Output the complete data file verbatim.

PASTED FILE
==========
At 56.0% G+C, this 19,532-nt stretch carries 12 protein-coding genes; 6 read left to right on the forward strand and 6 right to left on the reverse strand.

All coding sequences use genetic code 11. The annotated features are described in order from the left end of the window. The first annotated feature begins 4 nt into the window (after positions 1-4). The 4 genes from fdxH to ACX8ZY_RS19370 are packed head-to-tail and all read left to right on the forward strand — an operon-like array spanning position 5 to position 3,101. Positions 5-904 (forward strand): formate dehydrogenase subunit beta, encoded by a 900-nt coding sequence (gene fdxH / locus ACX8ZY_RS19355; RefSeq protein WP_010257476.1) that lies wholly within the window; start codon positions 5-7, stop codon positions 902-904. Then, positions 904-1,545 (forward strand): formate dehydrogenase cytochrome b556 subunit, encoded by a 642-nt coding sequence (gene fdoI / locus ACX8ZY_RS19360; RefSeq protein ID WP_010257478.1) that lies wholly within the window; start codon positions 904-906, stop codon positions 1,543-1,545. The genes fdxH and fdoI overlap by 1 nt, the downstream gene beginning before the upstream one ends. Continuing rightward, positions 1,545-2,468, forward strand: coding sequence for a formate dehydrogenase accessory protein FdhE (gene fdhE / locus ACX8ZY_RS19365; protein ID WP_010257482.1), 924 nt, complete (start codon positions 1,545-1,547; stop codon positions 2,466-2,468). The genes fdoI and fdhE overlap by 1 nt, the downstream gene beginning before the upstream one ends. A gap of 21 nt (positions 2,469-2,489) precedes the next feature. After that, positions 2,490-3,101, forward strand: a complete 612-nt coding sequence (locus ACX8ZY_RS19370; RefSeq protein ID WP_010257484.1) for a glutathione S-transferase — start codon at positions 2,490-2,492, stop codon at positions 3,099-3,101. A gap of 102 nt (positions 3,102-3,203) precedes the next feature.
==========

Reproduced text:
At 56.0% G+C, this 19,532-nt stretch carries 12 protein-coding genes; 6 read left to right on the forward strand and 6 right to left on the reverse strand.

All coding sequences use genetic code 11. The annotated features are described in order from the left end of the window. The first annotated feature begins 4 nt into the window (after positions 1-4). The 4 genes from fdxH to ACX8ZY_RS19370 are packed head-to-tail and all read left to right on the forward strand — an operon-like array spanning position 5 to position 3,101. Positions 5-904 (forward strand): formate dehydrogenase subunit beta, encoded by a 900-nt coding sequence (gene fdxH / locus ACX8ZY_RS19355; RefSeq protein WP_010257476.1) that lies wholly within the window; start codon positions 5-7, stop codon positions 902-904. Then, positions 904-1,545 (forward strand): formate dehydrogenase cytochrome b556 subunit, encoded by a 642-nt coding sequence (gene fdoI / locus ACX8ZY_RS19360; RefSeq protein ID WP_010257478.1) that lies wholly within the window; start codon positions 904-906, stop codon positions 1,543-1,545. The genes fdxH and fdoI overlap by 1 nt, the downstream gene beginning before the upstream one ends. Continuing rightward, positions 1,545-2,468, forward strand: coding sequence for a formate dehydrogenase accessory protein FdhE (gene fdhE / locus ACX8ZY_RS19365; protein ID WP_010257482.1), 924 nt, complete (start codon positions 1,545-1,547; stop codon positions 2,466-2,468). The genes fdoI and fdhE overlap by 1 nt, the downstream gene beginning before the upstream one ends. A gap of 21 nt (positions 2,469-2,489) precedes the next feature. After that, positions 2,490-3,101, forward strand: a complete 612-nt coding sequence (locus ACX8ZY_RS19370; RefSeq protein ID WP_010257484.1) for a glutathione S-transferase — start codon at positions 2,490-2,492, stop codon at positions 3,099-3,101. A gap of 102 nt (positions 3,102-3,203) precedes the next feature.